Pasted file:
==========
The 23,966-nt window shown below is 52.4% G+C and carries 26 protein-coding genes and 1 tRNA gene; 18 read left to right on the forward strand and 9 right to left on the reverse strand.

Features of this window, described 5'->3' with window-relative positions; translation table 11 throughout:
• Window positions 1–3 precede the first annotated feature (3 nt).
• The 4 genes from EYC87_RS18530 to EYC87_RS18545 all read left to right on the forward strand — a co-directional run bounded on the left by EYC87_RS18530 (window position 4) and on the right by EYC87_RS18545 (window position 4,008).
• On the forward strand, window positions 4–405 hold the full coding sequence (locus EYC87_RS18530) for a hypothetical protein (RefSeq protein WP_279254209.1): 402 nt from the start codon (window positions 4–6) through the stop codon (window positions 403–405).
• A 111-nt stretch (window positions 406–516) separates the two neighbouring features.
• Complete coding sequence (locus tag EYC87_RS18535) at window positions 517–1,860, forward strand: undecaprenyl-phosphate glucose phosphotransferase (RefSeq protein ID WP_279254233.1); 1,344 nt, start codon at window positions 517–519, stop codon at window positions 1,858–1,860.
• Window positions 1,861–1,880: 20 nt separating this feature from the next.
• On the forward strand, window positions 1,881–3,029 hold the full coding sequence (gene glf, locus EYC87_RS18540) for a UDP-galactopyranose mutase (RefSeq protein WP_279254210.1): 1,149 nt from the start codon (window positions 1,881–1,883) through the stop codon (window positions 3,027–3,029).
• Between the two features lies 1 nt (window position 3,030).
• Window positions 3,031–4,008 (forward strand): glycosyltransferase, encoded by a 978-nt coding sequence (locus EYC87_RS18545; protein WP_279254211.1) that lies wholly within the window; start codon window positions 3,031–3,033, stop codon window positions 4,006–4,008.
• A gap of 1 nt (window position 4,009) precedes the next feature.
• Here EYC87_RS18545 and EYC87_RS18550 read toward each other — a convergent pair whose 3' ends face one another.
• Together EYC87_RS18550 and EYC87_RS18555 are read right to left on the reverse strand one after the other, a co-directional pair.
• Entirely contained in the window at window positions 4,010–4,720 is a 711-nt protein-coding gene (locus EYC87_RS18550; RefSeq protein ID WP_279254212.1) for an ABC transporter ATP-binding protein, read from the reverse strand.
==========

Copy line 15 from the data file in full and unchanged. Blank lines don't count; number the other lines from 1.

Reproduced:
• Entirely contained in the window at window positions 4,010–4,720 is a 711-nt protein-coding gene (locus EYC87_RS18550; RefSeq protein ID WP_279254212.1) for an ABC transporter ATP-binding protein, read from the reverse strand.